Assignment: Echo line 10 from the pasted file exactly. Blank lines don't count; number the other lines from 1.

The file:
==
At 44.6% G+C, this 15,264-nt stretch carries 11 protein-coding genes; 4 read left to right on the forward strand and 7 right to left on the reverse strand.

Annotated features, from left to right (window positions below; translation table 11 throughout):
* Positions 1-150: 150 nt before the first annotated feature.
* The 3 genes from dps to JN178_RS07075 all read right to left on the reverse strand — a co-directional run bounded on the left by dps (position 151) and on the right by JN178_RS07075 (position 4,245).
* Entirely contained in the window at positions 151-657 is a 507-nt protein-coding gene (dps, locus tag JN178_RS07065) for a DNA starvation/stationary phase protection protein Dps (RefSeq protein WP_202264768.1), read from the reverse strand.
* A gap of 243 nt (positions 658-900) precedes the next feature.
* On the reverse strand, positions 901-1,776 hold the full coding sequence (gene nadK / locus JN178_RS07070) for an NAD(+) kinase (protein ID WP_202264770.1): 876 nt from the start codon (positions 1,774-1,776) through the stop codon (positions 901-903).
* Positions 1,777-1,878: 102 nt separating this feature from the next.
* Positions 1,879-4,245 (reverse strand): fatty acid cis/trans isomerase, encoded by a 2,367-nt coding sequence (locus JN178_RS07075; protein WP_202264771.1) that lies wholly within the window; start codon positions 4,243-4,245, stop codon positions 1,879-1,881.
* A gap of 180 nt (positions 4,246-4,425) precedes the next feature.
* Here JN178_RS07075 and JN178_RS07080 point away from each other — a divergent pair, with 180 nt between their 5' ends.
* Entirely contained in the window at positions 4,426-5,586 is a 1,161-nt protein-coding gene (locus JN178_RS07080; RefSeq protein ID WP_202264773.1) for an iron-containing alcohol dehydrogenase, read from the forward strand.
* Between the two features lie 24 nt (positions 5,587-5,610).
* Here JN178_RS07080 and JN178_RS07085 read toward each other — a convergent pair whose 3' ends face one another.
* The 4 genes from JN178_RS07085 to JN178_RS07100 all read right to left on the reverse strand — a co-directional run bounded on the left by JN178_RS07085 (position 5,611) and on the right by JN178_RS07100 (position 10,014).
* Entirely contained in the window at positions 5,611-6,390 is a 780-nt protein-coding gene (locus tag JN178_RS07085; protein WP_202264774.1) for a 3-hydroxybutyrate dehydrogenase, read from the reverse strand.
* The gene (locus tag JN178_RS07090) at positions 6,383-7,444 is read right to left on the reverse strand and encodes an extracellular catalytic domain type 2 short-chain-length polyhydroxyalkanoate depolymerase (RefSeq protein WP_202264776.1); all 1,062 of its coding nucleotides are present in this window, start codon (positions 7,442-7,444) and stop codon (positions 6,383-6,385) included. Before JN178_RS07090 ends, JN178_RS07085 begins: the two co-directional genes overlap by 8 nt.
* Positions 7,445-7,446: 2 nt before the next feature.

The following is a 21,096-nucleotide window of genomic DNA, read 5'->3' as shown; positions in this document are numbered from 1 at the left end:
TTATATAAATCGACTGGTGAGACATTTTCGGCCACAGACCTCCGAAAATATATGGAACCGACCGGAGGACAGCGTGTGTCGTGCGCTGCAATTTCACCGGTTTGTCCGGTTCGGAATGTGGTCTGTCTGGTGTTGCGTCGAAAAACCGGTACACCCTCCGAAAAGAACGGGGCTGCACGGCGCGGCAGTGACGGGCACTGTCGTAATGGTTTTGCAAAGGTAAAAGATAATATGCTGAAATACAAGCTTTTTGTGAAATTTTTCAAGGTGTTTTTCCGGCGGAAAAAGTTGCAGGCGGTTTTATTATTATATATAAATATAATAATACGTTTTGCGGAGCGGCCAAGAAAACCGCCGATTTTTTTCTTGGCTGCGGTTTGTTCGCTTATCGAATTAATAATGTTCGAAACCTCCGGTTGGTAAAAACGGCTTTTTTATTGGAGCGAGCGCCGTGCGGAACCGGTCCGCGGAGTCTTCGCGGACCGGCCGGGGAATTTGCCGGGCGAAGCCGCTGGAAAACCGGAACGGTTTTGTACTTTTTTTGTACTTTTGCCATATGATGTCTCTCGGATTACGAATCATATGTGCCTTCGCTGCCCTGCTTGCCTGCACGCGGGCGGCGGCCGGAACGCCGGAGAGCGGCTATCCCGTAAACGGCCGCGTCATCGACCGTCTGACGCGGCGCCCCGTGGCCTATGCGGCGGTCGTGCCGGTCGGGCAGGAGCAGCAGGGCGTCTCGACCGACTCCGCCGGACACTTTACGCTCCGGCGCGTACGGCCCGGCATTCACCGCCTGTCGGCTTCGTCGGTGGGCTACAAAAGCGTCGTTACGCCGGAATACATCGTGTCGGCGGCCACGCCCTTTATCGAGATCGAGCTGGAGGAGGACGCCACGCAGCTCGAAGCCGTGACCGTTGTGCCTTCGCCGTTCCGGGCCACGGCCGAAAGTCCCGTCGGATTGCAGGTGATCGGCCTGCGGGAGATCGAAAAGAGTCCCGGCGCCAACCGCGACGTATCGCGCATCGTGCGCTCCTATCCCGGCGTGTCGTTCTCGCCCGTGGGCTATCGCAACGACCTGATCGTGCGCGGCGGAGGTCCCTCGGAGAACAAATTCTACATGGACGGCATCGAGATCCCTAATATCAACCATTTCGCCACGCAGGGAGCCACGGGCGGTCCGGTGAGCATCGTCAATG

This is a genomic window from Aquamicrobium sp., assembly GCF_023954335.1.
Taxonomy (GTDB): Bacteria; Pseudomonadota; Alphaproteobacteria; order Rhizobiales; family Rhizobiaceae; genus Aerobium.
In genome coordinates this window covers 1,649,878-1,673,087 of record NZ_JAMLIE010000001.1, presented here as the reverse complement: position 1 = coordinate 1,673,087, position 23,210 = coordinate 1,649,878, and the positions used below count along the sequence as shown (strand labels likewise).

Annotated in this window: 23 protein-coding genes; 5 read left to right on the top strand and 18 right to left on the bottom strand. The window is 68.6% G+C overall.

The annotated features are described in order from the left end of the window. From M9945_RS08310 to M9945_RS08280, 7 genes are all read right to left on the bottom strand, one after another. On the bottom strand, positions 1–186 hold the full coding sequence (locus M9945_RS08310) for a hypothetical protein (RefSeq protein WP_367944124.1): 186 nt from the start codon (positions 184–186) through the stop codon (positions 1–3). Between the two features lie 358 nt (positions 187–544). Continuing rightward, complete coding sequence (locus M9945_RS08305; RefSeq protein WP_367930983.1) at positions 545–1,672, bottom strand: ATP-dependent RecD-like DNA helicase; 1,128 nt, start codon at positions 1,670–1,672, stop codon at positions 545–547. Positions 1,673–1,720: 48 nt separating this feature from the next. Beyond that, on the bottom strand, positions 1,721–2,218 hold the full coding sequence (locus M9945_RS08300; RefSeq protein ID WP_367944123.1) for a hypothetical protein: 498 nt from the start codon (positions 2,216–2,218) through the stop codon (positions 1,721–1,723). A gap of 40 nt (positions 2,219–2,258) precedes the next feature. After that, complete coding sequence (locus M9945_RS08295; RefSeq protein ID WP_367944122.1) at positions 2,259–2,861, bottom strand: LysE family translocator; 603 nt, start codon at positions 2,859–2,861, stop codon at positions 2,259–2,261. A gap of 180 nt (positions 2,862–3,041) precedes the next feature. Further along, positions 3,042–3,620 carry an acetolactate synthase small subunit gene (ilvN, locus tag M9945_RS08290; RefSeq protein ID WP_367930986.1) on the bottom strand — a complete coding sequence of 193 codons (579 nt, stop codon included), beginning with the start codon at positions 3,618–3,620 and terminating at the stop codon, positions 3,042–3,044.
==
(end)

* A gap of 180 nt (positions 4,246-4,425) precedes the next feature.